ISMP would like to thank more than 250 healthcare professionals, primarily pharmacists and nurses, who completed our survey on community liaison programs in November and December 2012. We conducted the survey to learn more about these relatively new programs in which one or more dedicated health professionals serve as a liaison between the hospital and post-hospital setting, particularly in regards to the patient’s pharmaceutical care plan and follow-up appointments. Now that penalties enacted with the Affordable Care Act are being levied against hospitals with high readmission rates for patients with heart failure, heart attack, and pneumonia, the stakes have never been higher to prevent readmissions within 30 days. Given that medication discrepancies contribute largely to readmissions,1 a community liaison program can help reduce this risk while improving the quality of life for the patient.
One in three (31%) respondents to our survey has established a community liaison program in their hospital; of these, 78% are hospital-run programs that utilize internal staff; 10% are vendor-run programs operated by an external pharmacy organization; 12% are a combination of hospital- and vendor-run programs.
Respondents offered a variety of reasons for developing a hospital-run community liaison program rather than using an outside vendor to provide this service. Respondents thought an internal program was most convenient for patients and less likely to result in delays in filling prescriptions prior to discharge. They felt inpatient pharmacists could provide better transitional care to patients due to familiarity in navigating through a patient’s medical record, knowledge of complications that may have occurred during the hospitalization, and ease of communicating with in-house physicians and other caregivers. Respondents felt that internal staff would be better able to advocate for the needs of the patients. Respondents with internal programs also felt it was an advantage to the hospital both clinically and financially to keep the program in-house. They already had qualified staff that could provide the service, and/or they expressed a desire to invest in their existing staff and expand the pharmacists’ services beyond the hospital stay. Many felt that an internal program had greater flexibility to adapt to the changing needs of the hospital and its patients. Several respondents also felt that patient satisfaction scores, which are linked to the financial stability of the hospital, were best maintained or improved by offering the service internally. Respondents in hospitals with an outpatient pharmacy suggested that an internal program seemed like a rational expansion of pharmacy resources.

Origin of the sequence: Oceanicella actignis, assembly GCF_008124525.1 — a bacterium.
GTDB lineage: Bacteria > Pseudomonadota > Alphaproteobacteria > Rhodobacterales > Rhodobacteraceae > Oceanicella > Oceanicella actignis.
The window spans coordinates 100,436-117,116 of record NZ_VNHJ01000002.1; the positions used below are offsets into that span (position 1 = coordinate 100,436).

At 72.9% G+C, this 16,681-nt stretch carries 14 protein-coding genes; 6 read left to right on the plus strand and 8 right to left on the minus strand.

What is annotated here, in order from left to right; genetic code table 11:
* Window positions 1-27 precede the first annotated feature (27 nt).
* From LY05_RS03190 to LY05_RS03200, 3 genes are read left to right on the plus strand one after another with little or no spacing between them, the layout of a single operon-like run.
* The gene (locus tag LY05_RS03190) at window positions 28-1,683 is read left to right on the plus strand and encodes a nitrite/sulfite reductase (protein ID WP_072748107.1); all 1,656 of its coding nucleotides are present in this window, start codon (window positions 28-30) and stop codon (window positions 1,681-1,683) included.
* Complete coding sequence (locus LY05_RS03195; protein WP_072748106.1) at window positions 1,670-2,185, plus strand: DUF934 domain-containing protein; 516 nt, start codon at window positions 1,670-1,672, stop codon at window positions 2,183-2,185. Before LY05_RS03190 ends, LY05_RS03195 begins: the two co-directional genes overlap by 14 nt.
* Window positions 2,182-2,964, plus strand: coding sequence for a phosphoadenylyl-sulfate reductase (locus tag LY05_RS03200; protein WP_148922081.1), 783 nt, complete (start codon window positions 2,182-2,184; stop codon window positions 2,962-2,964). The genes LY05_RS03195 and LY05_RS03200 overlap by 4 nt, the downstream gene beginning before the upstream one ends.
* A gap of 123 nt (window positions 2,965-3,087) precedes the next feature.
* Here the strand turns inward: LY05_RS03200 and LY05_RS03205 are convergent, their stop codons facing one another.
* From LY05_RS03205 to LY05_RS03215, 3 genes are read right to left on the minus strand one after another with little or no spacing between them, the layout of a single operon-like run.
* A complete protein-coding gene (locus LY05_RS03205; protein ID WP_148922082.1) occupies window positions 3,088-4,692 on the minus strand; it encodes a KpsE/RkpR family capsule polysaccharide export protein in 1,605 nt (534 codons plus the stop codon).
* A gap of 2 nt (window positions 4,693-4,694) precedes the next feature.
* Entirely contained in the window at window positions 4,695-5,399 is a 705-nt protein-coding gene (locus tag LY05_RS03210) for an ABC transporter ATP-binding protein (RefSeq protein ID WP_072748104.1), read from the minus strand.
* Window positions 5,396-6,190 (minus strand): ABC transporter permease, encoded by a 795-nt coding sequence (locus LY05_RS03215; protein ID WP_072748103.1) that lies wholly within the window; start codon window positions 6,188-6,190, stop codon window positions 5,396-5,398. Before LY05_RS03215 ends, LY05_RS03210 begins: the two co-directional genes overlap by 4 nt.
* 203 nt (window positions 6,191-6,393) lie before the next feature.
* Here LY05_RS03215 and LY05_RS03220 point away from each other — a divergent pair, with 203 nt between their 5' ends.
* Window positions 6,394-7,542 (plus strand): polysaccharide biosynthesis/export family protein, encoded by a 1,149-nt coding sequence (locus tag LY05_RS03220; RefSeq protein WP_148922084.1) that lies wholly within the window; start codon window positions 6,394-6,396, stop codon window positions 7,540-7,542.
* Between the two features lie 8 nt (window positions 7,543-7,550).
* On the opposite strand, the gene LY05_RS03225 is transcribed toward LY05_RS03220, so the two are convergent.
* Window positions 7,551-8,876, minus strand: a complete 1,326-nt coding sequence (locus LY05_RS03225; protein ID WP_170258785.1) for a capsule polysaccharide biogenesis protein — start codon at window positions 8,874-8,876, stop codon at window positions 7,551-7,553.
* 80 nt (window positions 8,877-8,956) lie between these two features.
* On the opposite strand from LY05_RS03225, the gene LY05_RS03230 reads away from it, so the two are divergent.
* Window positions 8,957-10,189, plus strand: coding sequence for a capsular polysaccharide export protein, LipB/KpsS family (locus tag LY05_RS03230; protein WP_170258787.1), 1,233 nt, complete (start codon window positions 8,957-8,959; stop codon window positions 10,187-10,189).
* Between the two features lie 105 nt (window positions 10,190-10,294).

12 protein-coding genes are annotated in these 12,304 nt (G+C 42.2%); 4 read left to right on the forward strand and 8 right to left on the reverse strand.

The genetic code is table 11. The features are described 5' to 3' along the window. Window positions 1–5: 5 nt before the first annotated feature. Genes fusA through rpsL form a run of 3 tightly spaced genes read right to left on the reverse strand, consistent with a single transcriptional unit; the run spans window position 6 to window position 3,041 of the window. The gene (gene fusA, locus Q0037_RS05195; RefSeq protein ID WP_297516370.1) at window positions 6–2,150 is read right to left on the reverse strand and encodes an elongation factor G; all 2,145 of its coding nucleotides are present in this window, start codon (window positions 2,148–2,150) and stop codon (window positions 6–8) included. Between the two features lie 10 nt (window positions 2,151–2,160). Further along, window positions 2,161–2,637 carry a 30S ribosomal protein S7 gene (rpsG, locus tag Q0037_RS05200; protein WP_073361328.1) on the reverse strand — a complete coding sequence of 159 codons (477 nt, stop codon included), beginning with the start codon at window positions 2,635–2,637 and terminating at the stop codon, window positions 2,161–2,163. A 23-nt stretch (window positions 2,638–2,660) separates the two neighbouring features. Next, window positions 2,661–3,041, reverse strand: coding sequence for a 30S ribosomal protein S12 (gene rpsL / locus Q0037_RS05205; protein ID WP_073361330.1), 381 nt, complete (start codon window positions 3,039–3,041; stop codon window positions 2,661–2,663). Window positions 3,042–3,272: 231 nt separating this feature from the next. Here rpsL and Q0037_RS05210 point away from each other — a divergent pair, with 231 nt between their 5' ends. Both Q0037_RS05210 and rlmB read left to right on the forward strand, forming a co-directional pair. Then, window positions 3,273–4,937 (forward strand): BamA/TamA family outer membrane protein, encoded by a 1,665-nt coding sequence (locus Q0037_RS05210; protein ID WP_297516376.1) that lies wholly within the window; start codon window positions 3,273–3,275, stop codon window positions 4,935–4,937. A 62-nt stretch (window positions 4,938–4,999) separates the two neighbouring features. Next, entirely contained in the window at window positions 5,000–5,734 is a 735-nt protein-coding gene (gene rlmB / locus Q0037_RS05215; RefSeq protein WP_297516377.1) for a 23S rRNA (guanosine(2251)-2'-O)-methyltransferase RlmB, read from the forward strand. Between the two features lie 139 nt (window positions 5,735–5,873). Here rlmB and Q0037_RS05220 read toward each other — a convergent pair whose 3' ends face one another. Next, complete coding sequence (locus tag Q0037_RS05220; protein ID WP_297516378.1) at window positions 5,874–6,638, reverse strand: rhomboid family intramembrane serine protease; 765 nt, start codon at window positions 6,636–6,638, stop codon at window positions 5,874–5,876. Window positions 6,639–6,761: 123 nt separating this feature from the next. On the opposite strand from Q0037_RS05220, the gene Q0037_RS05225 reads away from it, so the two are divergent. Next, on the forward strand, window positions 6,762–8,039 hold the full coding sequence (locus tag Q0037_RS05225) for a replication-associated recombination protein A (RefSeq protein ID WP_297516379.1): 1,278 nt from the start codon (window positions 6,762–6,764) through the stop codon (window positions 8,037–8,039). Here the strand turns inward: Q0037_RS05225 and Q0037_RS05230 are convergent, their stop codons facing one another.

The most important goals of respondents’ hospital-run programs, listed in rank order, included preventing or reducing readmissions, facilitating safe medication use in the home, and coordinating pharmaceutical care upon discharge.
The vast majority (80%) of hospital-run community liaison programs utilize hospital pharmacists to provide the service either alone or as part of a team that provides the service; others utilize a nurse/nurse practitioner (29%), community pharmacist (18%), or physician (6%) either alone or as part of a team. In at least half of respondents’ hospitals, community liaison professionals directly interact with the patient’s primary care physician, hospital pharmacists, and other members of the patient’s care team, most often by phone, email, or mail. About three-quarters (78%) interact with the patient at the bedside but less than half interact with the patient’s physician specialist or community pharmacist. While one might expect a hospital-run program to include interaction with all patients or caregivers before discharge from the hospital, only about three-quarters (78%) of respondents reported this; many (65%) contact the patient or caregiver by phone. Likewise, only 41% of respondents interact with patients and caregivers in the home or post-hospital setting.